The opposing party (the Hungarian authority) argued that the second subparagraph of Article 1D of the Geneva Convention is not an independent basis for recognition as a refugee. It does not require a person to be given unconditional recognition as a refugee but instead merely defines the category of persons to whom the provisions of the Refugee Convention apply.
Therefore, if the applicant is subject to that subparagraph, the question is whether she meets the definition of "refugee" for the purposes of Article 1A. She does not meet that definition, because she did not leave her country of origin owing to a fear of persecution for reasons of race, religion, nationality, or political opinion.
The case concerns Article 12(1)(a) of the 2004 Qualification Directive, which was applied directly as the implementation date had passed without it having yet being transposed into Hungarian domestic law.
First question: the referring court asks whether a person receives protection and assistance from a UN agency other than UNHCR for the purposes of Article 12(1)(a) of the 2004 Qualification Directive (equivalent to Article 1D of the Refugee Convention) merely if they are eligible to receive that assistance, or whether that person must have availed themselves of that assistance.
The CJEU stated that application of Article 12(1)(a) is not limited to Palestinians who became refugees as a result of the 1948 conflict, and the provision may apply even if the person is not registered with UNRWA and was displaced as a result of the 1967 and subsequent hostilities (para 45).
The CJEU concluded that "it follows from the clear wording of Article 1D of the Geneva Convention that only those persons who have actually availed themselves of the assistance provided by UNRWA come within the clause excluding refugee status set out therein, which must, as such, be construed narrowly and cannot therefore also cover persons who are or have been eligible to receive protection or assistance from that agency" (para 51).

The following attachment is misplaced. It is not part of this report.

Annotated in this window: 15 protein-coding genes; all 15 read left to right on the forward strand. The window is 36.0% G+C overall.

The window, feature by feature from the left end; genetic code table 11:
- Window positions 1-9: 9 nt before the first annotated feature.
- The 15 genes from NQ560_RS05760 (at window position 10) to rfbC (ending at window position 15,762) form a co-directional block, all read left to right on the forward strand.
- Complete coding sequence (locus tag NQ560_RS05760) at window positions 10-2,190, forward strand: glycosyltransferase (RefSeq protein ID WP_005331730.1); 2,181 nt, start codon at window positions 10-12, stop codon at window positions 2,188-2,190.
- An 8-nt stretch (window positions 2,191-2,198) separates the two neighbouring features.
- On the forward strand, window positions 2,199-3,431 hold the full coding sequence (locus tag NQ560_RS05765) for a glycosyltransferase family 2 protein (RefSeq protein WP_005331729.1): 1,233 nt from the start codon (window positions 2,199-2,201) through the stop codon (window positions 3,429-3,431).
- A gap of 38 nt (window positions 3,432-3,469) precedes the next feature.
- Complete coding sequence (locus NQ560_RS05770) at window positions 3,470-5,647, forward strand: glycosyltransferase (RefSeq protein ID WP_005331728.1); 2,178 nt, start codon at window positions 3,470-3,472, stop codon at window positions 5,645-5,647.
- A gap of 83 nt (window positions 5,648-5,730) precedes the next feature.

The CJEU further noted that " [w]hile registration with UNRWA is sufficient proof of actually receiving assistance from it, [...] such assistance can be provided even in the absence of such registration, in which case the beneficiary must be permitted to adduce evidence of that assistance by other means" (para. 52).
Persons who have not actually availed themselves of protection or assistance from UNRWA, prior to their application for refugee status, may have their asylum application examined (para. 54).
Second and third questions: In light of its decision on the first question, it was not necessary for the CJEU to answer the second and third questions put to it concerning the meaning of "cessation" of protection or assistance and of"the benefits of the directive".
The CJEU ruled that:
"For the purposes of the first sentence of Article 12(1)(a) of Council Directive 2004/83/EC [...] a person receives protection or assistance from an agency of the United Nations other than UNHCR, when that person has actually availed himself of that protection or assistance."
- Joined Cases C‑175/08, C‑176/08, C‑178/08 and C‑179/08 Salahadin Abdulla and Others  ECR I‑1493 ECLI:EU:C:2010:105